Land Rover brought seven Defender battery-electric vehicles to the 2013 Geneva Motor Show. This all-electric truck emerged from a partnership with Axeon to produce an environmentally friendly vehicle for safaris. The Defender EV research vehicle is versatile enough to be converted into a truck, wagon or SUV based on consumer demand. The automaker does not have production plans for the Defender EV but the vehicles shown at Geneva will be sent around the world for road testing in fall 2013. Land Rover might be keeping one foot firmly in the past with the Defender’s body design but an innovative drive system is pulling the company into the 21st century.
The original Defender 110 uses a six-speed manual transmission and a 90 kW diesel engine for off-road capability. Land Rover replaced these components with a 70 kW electric motor and a 27 kWh lithium-ion battery that provide all-electric propulsion. The Defender EV uses air cooling for the battery pack, motor and electronic components rather than liquid cooling to simplify vehicle operation. This process also reduces overall battery weight and decreases complexities that can increase repair costs. Land Rover maintained all-wheel drive and the Terrain Response System in the Defender EV in an appeal to the company’s traditional customers.
The design team tasked with creating the Defender EV was concerned with the placement, weight and charge capacity of the battery pack. The pack’s placement on the front axle provides better distribution of vehicle weight. Land Rover notes that the pack weighs only 904 pounds and the Defender EV only weighs 220 pounds more than the Defender 110. The all-electric truck varies between 4,530 pounds and 4,766 pounds depending on trim level. The Defender EV can travel up to 50 miles per charge with the possibility of eight hours of operation at low speeds. A portable 3 kW charger can replenish the battery in ten hours with four-hour charges possible using a 7 kW quick-charge unit.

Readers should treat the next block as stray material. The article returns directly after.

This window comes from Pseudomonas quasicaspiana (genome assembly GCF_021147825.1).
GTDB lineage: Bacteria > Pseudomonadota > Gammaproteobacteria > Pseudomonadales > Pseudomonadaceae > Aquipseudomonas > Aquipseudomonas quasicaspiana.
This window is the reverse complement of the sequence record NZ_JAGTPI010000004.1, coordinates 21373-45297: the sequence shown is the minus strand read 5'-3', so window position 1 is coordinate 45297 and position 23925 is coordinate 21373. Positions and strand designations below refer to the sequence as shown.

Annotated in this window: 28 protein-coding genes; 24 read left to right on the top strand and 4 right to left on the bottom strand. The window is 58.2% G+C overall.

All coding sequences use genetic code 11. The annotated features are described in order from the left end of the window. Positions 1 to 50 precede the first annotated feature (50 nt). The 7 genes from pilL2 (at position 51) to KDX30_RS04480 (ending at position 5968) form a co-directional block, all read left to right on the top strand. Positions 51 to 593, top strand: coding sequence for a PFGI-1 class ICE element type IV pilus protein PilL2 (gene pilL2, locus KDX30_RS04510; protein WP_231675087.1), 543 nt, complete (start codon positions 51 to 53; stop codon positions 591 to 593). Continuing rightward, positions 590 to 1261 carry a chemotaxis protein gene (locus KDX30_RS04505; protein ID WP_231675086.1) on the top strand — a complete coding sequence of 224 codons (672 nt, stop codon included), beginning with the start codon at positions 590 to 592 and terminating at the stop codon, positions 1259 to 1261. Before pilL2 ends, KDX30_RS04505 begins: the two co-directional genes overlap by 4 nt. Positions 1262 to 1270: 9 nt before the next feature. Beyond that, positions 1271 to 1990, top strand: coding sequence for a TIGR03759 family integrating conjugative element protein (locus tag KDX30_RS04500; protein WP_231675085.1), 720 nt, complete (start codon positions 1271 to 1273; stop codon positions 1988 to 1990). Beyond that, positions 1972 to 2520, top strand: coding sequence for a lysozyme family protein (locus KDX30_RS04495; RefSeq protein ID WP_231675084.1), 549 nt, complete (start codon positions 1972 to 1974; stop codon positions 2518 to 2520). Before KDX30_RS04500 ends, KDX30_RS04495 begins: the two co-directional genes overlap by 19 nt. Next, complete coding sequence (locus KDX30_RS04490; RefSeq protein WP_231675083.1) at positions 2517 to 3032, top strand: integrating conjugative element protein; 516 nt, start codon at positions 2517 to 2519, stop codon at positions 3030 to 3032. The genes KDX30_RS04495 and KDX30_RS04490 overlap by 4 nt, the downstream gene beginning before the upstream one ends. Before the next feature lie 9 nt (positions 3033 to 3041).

Another element of the Defender EV’s drive system is a smart combination of the Hill Descent Control and regenerative braking. These features allow the vehicle to generate up to 30 kW for the battery pack by collecting energy from the brakes. Land Rover notes that 80% of brake energy can be recuperated in the Defender EV, allowing the driver to stay on the road without inconvenient stops at a nearby outlet. A maximum range of 50 miles per charge might seem miniscule compared to other plug-in models but Land Rover is on the right track in terms of all-electric propulsion.
The Defender EV is an offshoot of the Leopard 1 test vehicle produced by Land Rover’s Advanced Engineering Team in 2011. This research model designed in conjunction with Axeon was focused on travel companies offering outdoor excursions in South Africa. The Leopard 1 used a 28.8 kWh battery pack and a 59 kW electric motor to accommodate short-range tours. Land Rover has announced strenuous testing conditions for the Defender EV. A chain of tests that include pulling 12 tons up a hill with a 13% grade and wading through 30 inches of water should show the vehicle’s mettle.